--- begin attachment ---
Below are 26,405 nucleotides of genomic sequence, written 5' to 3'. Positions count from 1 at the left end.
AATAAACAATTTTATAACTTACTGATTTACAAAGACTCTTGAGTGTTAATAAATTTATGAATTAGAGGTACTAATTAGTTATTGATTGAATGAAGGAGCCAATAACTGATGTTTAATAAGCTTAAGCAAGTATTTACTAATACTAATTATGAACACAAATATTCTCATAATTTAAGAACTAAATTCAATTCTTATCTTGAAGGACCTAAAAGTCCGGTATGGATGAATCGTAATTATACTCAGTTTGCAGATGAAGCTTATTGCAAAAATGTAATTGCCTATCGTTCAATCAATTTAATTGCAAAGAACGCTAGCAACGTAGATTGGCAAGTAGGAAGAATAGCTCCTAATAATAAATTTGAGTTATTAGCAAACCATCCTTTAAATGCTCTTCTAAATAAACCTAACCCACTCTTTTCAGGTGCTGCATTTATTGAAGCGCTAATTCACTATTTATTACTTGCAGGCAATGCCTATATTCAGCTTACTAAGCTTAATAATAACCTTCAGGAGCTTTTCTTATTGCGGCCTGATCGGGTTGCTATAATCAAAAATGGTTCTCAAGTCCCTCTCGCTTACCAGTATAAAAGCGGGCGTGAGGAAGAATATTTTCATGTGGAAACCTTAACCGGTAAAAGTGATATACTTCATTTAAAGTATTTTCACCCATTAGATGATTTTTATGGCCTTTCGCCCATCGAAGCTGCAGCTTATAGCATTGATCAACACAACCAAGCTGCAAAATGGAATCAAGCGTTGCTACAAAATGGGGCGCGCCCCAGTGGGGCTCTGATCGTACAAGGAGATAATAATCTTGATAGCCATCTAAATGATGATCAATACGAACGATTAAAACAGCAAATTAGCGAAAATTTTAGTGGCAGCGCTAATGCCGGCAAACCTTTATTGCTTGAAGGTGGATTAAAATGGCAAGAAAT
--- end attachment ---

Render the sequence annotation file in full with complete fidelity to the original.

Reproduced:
Below are 26,405 nucleotides of genomic sequence, written 5' to 3'. Positions count from 1 at the left end.
AATAAACAATTTTATAACTTACTGATTTACAAAGACTCTTGAGTGTTAATAAATTTATGAATTAGAGGTACTAATTAGTTATTGATTGAATGAAGGAGCCAATAACTGATGTTTAATAAGCTTAAGCAAGTATTTACTAATACTAATTATGAACACAAATATTCTCATAATTTAAGAACTAAATTCAATTCTTATCTTGAAGGACCTAAAAGTCCGGTATGGATGAATCGTAATTATACTCAGTTTGCAGATGAAGCTTATTGCAAAAATGTAATTGCCTATCGTTCAATCAATTTAATTGCAAAGAACGCTAGCAACGTAGATTGGCAAGTAGGAAGAATAGCTCCTAATAATAAATTTGAGTTATTAGCAAACCATCCTTTAAATGCTCTTCTAAATAAACCTAACCCACTCTTTTCAGGTGCTGCATTTATTGAAGCGCTAATTCACTATTTATTACTTGCAGGCAATGCCTATATTCAGCTTACTAAGCTTAATAATAACCTTCAGGAGCTTTTCTTATTGCGGCCTGATCGGGTTGCTATAATCAAAAATGGTTCTCAAGTCCCTCTCGCTTACCAGTATAAAAGCGGGCGTGAGGAAGAATATTTTCATGTGGAAACCTTAACCGGTAAAAGTGATATACTTCATTTAAAGTATTTTCACCCATTAGATGATTTTTATGGCCTTTCGCCCATCGAAGCTGCAGCTTATAGCATTGATCAACACAACCAAGCTGCAAAATGGAATCAAGCGTTGCTACAAAATGGGGCGCGCCCCAGTGGGGCTCTGATCGTACAAGGAGATAATAATCTTGATAGCCATCTAAATGATGATCAATACGAACGATTAAAACAGCAAATTAGCGAAAATTTTAGTGGCAGCGCTAATGCCGGCAAACCTTTATTGCTTGAAGGTGGATTAAAATGGCAAGAAAT